Pushing space projects to the next level, Japan has revised the schedule of its space exploration plans, which aims to put a Japanese person on the moon, by the latter half of the 2020s.
“Not only is space a frontier that gives people hopes and dreams but it also provides a crucial foundation to our economic society with respect to our economic security,” Japanese Prime Minister Fumio Kishida said while announcing the new timeline of the space programme.
According to the draft schedule of the plan, Japan will put the first non-American on the moon as part of the Artemis programme, a US-led initiative that aims to return astronauts to the moon.
The space programme also spells out Japan's aspirations to launch a probe to explore Mars in 2024, as well as to find ways to generate solar electricity in space.
Japan is however not alone in the race as China also plans to become a major spacefaring power by 2030. China also plans to put astronauts on the moon, raising the prospect of an Asian space race.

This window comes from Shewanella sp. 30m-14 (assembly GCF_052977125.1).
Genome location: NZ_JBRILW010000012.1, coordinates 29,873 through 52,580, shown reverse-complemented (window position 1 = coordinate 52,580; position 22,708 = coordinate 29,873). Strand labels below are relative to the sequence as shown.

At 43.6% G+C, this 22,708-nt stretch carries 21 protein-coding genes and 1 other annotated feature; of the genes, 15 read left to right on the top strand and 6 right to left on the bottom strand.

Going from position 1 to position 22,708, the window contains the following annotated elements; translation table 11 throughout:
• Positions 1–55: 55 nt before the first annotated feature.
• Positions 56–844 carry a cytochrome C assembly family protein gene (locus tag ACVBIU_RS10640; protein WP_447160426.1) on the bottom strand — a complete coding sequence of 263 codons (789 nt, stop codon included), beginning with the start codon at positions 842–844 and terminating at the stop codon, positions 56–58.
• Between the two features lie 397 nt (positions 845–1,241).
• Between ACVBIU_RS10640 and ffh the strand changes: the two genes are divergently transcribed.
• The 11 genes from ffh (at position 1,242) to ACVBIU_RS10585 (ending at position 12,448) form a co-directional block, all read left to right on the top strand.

Earlier in May, China became the second country to put a rover on Mars, two years after landing the first spacecraft on the far side of the moon.
Meanwhile, Japan's announcement of its space exploration targets comes a week after Japanese billionaire Yusaku Maezawa returned to earth after spending 12 days aboard the International Space Station, becoming the first space tourist to travel to the ISS in more than a decade.